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    “I cut off their heads. I burned them with fire. With their blood I dyed the mountain red like red wool. Men I impaled on stakes. The city I destroyed, devastated… the young men and maidens I burned in the fire.” Ashurnairpal II “I filled the wide plain with the corpses of his warriors…. These [rebels] I impaled on stakes. …A pyramid of heads I erected in front of the city.” Salmaneser III “Don’t let Hezekiah mislead you by saying, ‘The Lord will rescue us!’ Have the gods of any other nations ever saved their people from the king of Assyria?  What happened to the gods of Hamath and Arpad? And what about the gods of Sepharvaim? Did any god rescue Samaria from my power? What god of any nation has ever been able to save its people from my power? So what makes you think that the Lord can rescue Jerusalem from me?” Isaiah 36:18-20 History is a fickle beast. Some events may not seem like much at the time when they happen, but they end up radically shaping all events afterwards. For example, had just one event turned out different—an event largely forgotten today, such as the siege of Jerusalem in 701 BCE—and all of history would have changed. If the siege had ended in the way everyone expected it to end, Judaism would have disappeared from the pages of history, and Christianity and Islam would have never been born. Can you imagine how different the world would be if you were to remove the entire history of the three main monotheistic religions? In this episode we’ll tackle this greatest of ‘what ifs.’ In the process of doing so, we’ll discuss the origins of Western monotheism, Assyrian culture, Hebrew legends, the Assyrian protection racket, the clash between monotheistic Hebrews and polytheistic Hebrews, how the Assyrians turned 10 of the tribes of Israel into the “lost tribes”, committing ‘suicide by Assyrian’, the destruction of Lachish, what may have happened in Jerusalem in 701 BCE, and much more.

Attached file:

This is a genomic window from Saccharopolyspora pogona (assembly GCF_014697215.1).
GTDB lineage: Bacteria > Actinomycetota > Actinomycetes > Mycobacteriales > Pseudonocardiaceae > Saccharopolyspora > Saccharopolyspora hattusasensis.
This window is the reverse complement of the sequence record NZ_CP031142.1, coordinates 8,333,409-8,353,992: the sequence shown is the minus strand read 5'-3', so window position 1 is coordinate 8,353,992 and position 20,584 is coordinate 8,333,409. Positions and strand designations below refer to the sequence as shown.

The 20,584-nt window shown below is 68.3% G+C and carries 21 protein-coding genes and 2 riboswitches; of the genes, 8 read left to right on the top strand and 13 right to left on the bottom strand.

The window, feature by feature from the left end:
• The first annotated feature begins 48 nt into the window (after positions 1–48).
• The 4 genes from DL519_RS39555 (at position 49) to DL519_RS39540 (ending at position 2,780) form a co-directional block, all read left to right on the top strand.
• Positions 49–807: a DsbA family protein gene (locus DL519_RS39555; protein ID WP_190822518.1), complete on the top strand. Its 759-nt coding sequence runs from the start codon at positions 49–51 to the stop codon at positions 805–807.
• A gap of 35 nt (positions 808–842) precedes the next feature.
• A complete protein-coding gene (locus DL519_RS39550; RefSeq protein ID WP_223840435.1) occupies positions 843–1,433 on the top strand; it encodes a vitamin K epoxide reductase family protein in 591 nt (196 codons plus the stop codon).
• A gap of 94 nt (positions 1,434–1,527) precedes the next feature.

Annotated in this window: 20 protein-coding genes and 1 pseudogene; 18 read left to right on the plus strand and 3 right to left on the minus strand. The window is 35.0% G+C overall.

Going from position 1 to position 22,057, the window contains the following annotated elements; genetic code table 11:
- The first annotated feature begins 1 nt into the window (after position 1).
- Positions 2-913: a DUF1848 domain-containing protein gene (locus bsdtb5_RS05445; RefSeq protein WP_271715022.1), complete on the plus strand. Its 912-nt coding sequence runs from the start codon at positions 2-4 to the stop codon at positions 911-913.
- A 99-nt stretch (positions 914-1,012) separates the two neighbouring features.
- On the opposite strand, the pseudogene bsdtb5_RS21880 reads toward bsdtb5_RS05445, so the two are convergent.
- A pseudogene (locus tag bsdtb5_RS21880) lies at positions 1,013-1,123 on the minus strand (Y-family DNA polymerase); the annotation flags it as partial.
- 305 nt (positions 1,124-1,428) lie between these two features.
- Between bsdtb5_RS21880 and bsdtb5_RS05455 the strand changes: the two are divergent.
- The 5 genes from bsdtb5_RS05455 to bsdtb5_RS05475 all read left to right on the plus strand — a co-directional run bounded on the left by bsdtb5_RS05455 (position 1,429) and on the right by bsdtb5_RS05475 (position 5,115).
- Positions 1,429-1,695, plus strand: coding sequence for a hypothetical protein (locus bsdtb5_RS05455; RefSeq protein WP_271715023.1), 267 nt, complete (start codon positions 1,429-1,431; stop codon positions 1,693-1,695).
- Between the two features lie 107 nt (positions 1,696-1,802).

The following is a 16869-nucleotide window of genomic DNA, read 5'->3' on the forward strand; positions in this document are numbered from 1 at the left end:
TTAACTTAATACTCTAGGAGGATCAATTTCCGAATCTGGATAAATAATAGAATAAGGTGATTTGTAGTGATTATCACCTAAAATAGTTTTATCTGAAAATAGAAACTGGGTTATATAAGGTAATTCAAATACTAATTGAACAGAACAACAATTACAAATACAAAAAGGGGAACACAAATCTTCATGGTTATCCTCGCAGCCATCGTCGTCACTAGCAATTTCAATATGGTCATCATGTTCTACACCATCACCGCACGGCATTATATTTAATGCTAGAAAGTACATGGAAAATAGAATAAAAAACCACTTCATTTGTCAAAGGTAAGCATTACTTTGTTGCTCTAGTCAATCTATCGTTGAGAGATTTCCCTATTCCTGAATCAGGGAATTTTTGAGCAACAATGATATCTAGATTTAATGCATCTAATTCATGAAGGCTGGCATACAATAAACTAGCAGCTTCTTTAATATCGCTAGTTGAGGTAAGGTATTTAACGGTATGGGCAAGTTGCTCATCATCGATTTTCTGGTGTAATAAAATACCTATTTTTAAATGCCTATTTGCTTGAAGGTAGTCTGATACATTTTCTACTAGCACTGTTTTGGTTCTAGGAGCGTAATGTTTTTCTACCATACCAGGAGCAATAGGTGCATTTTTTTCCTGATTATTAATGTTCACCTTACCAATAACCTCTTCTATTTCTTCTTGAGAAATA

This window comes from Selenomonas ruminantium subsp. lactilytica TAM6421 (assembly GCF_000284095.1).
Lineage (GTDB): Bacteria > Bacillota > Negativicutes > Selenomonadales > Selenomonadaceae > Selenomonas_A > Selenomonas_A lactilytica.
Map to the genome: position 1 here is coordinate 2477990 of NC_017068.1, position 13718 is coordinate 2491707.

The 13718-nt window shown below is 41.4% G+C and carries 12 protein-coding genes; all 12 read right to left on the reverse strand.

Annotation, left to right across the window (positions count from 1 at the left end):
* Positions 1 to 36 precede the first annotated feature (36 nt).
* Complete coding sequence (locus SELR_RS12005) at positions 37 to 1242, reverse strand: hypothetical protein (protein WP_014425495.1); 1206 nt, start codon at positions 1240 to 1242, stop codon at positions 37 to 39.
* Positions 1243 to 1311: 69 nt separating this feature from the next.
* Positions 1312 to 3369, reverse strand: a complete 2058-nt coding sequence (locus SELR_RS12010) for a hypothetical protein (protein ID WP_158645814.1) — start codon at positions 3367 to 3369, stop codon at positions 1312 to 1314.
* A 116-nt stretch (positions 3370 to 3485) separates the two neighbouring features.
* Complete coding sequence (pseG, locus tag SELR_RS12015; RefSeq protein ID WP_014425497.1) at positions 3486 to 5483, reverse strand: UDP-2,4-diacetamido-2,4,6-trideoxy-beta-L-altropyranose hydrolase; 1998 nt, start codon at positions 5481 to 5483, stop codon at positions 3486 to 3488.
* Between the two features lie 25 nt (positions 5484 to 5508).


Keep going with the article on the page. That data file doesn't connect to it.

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    EPISODE 78 Bruce Lee (Part 2)

    2:28:56